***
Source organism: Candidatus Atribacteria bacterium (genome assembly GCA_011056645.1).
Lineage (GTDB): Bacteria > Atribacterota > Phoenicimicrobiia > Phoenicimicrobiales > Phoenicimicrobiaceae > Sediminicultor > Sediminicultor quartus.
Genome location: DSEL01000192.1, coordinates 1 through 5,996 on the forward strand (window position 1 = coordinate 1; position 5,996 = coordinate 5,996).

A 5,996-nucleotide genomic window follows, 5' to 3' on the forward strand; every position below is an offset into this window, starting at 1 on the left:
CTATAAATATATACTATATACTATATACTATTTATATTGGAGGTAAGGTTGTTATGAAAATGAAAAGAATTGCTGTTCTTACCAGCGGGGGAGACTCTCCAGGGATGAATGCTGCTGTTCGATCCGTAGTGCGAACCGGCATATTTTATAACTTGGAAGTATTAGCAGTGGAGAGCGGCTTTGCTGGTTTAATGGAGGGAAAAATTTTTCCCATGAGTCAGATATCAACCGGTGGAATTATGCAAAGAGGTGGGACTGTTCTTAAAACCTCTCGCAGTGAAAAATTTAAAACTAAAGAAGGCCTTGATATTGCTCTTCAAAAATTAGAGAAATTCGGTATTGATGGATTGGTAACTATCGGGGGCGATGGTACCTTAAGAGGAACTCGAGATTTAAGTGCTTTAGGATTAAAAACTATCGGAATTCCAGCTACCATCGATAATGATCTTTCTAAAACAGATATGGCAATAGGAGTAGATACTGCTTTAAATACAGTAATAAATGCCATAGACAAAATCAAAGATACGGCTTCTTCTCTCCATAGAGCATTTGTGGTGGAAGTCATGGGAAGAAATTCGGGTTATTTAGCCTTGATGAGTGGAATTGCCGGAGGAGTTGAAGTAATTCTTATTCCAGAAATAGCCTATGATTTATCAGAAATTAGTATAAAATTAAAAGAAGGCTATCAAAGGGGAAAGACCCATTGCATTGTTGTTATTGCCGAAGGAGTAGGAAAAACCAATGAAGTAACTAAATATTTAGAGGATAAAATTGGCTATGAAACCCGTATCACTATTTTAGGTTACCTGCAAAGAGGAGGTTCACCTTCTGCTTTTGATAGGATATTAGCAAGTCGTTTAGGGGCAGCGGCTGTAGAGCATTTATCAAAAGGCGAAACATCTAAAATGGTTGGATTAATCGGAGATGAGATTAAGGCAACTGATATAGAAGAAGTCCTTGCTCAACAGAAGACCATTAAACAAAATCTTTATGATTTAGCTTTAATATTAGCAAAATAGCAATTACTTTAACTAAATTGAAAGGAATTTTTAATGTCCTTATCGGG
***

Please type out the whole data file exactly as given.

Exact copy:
Source organism: Candidatus Atribacteria bacterium (genome assembly GCA_011056645.1).
Lineage (GTDB): Bacteria > Atribacterota > Phoenicimicrobiia > Phoenicimicrobiales > Phoenicimicrobiaceae > Sediminicultor > Sediminicultor quartus.
Genome location: DSEL01000192.1, coordinates 1 through 5,996 on the forward strand (window position 1 = coordinate 1; position 5,996 = coordinate 5,996).

A 5,996-nucleotide genomic window follows, 5' to 3' on the forward strand; every position below is an offset into this window, starting at 1 on the left:
CTATAAATATATACTATATACTATATACTATTTATATTGGAGGTAAGGTTGTTATGAAAATGAAAAGAATTGCTGTTCTTACCAGCGGGGGAGACTCTCCAGGGATGAATGCTGCTGTTCGATCCGTAGTGCGAACCGGCATATTTTATAACTTGGAAGTATTAGCAGTGGAGAGCGGCTTTGCTGGTTTAATGGAGGGAAAAATTTTTCCCATGAGTCAGATATCAACCGGTGGAATTATGCAAAGAGGTGGGACTGTTCTTAAAACCTCTCGCAGTGAAAAATTTAAAACTAAAGAAGGCCTTGATATTGCTCTTCAAAAATTAGAGAAATTCGGTATTGATGGATTGGTAACTATCGGGGGCGATGGTACCTTAAGAGGAACTCGAGATTTAAGTGCTTTAGGATTAAAAACTATCGGAATTCCAGCTACCATCGATAATGATCTTTCTAAAACAGATATGGCAATAGGAGTAGATACTGCTTTAAATACAGTAATAAATGCCATAGACAAAATCAAAGATACGGCTTCTTCTCTCCATAGAGCATTTGTGGTGGAAGTCATGGGAAGAAATTCGGGTTATTTAGCCTTGATGAGTGGAATTGCCGGAGGAGTTGAAGTAATTCTTATTCCAGAAATAGCCTATGATTTATCAGAAATTAGTATAAAATTAAAAGAAGGCTATCAAAGGGGAAAGACCCATTGCATTGTTGTTATTGCCGAAGGAGTAGGAAAAACCAATGAAGTAACTAAATATTTAGAGGATAAAATTGGCTATGAAACCCGTATCACTATTTTAGGTTACCTGCAAAGAGGAGGTTCACCTTCTGCTTTTGATAGGATATTAGCAAGTCGTTTAGGGGCAGCGGCTGTAGAGCATTTATCAAAAGGCGAAACATCTAAAATGGTTGGATTAATCGGAGATGAGATTAAGGCAACTGATATAGAAGAAGTCCTTGCTCAACAGAAGACCATTAAACAAAATCTTTATGATTTAGCTTTAATATTAGCAAAATAGCAATTACTTTAACTAAATTGAAAGGAATTTTTAATGTCCTTATCGGG